Family

8 Simple Ways To Make Your College Kid's Transition Home Easier — On Everyone

Photo: marian fil / shutterstock.com
mother and teenage son

As another school year is winding down, and many of us have welcomed our sons and daughters home from college.

Whether they’re home for just the summer or they are moving back in after graduating, everyone in the household will need to make adjustments. Previously established family routines may require some tweaks or even a full overhaul.

Your teen may be living under your roof again, but you need to treat them like the young adult they are, not the child they were.

The line between where parental authority ends and your teen’s autonomy begins has shifted, creating tension as your household is figuring out how to live together once again.

So how should you reengage with your teen with a healthy dose of parental authority while still respecting their developing independence? 

You can release some of this tension by applying a number of tried-and-true approaches. 

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How to help your college kid transition home from school & keep peace in your home

1. Consider your needs — and your child's

Consider what your college-age son or daughter is feeling when they return home after being away for a while. They have gotten used to a certain level of independence and self-management in college, and don’t want to feel “bossed around” by their parents.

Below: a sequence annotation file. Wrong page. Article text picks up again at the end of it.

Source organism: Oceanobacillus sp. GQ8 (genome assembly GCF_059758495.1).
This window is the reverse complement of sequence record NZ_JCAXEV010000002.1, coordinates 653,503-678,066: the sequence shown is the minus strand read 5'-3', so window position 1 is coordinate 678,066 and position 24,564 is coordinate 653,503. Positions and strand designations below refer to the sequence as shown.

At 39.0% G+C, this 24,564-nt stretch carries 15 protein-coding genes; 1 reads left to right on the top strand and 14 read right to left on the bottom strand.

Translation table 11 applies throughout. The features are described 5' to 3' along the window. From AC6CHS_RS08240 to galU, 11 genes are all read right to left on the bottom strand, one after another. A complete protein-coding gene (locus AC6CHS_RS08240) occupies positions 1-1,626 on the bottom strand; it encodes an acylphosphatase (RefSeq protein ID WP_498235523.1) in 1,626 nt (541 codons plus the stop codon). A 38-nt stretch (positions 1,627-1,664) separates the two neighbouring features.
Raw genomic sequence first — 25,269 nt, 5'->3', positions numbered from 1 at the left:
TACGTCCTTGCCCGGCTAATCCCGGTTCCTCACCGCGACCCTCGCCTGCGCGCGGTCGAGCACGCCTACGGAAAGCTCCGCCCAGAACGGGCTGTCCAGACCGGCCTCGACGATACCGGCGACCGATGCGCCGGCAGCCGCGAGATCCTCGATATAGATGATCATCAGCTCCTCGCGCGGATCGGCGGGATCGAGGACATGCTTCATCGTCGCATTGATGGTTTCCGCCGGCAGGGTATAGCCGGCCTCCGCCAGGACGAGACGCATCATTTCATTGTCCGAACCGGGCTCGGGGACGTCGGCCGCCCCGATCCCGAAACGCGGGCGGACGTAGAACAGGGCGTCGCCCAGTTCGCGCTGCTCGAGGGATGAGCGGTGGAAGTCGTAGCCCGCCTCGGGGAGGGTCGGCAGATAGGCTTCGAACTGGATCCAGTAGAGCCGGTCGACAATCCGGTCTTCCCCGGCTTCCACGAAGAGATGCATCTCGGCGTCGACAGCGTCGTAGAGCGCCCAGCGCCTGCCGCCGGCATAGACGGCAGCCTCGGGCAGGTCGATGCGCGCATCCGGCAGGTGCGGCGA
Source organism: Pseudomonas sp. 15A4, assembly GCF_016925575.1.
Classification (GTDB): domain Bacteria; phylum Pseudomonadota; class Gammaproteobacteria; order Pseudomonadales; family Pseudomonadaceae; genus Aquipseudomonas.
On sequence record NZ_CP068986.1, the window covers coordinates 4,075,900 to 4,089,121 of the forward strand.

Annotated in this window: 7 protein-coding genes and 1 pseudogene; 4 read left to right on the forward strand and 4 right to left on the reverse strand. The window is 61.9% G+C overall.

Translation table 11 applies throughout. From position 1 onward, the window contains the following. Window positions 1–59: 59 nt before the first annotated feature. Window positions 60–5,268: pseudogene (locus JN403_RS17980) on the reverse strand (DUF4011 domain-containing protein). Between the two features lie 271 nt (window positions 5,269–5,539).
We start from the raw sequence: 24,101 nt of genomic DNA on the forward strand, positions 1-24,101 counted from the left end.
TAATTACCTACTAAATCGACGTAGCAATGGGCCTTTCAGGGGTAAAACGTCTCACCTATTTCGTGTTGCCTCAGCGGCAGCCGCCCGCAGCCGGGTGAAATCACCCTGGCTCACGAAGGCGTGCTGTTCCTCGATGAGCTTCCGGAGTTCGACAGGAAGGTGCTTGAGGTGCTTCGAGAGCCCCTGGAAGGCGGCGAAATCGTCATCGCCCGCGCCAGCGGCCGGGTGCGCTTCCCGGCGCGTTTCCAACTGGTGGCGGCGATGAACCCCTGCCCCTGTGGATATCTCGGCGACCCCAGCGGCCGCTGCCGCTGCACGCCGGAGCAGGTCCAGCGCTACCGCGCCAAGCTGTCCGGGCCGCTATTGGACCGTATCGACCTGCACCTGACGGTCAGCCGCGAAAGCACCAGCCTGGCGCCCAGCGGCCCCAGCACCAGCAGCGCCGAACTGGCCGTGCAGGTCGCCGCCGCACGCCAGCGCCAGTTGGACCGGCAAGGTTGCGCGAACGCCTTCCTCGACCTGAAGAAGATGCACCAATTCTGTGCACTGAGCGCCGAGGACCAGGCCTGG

They may also be focused on any number of new experiences — romantic relationships, shifting friendships, summer jobs or planning for the future. Your child may also be exhausted, needing to have some time to chill out and unwind. The last thing they want to hear is a lecture, criticism or unsolicited advice.

On the flip side, we, as parents, still see our college-age kids as needing our attention, guidance and motivation.

We want our children to have a productive summer and pitch in around the house. And with more of us working from home these days, it’s all too easy to get annoyed seeing our teen hanging around the house all day, staying out late or making choices with which we don’t agree.

As you both experience heightened stress from these changes, it’s natural to feel disappointed, confused, angry, or worried. You're living under the same roof, only with new stresses and growing pains. 

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2. Create a healthy daily summer routine